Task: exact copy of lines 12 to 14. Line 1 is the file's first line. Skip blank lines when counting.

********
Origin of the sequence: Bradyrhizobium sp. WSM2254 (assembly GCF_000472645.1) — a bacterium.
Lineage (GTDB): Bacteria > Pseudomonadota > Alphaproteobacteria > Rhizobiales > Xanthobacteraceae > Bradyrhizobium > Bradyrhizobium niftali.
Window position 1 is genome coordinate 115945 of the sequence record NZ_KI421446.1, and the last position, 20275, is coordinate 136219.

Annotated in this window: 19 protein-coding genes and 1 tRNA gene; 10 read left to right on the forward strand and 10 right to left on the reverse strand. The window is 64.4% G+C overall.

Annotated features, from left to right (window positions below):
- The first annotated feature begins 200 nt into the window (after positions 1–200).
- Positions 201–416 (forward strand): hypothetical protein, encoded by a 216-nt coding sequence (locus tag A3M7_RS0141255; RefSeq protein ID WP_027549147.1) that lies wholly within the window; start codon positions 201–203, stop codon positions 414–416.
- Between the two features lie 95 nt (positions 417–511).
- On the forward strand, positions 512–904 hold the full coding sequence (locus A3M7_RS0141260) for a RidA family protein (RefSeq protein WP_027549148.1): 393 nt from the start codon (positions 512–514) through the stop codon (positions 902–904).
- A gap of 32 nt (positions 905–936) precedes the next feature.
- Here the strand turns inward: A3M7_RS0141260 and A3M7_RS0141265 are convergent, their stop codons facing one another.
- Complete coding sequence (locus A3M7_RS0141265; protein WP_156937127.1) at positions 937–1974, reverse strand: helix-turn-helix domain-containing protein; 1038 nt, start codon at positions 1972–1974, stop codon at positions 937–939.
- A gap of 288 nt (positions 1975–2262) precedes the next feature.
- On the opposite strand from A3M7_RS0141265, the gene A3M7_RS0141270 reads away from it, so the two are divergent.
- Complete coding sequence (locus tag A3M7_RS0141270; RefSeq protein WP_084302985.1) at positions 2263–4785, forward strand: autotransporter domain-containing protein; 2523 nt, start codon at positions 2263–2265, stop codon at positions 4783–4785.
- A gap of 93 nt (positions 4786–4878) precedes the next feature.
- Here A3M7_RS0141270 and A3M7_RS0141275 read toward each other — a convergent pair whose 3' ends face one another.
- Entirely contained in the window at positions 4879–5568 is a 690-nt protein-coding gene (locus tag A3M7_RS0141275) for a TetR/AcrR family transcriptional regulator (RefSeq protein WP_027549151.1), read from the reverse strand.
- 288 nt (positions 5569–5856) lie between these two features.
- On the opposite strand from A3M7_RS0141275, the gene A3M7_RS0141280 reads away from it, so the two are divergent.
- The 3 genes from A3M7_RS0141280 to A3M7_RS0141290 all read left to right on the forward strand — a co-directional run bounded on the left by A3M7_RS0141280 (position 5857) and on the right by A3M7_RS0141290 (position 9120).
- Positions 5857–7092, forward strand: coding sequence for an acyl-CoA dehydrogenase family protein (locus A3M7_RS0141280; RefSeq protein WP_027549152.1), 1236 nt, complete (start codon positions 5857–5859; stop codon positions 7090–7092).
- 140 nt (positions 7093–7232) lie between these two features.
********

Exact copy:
- Complete coding sequence (locus A3M7_RS0141265; protein WP_156937127.1) at positions 937–1974, reverse strand: helix-turn-helix domain-containing protein; 1038 nt, start codon at positions 1972–1974, stop codon at positions 937–939.
- A gap of 288 nt (positions 1975–2262) precedes the next feature.
- On the opposite strand from A3M7_RS0141265, the gene A3M7_RS0141270 reads away from it, so the two are divergent.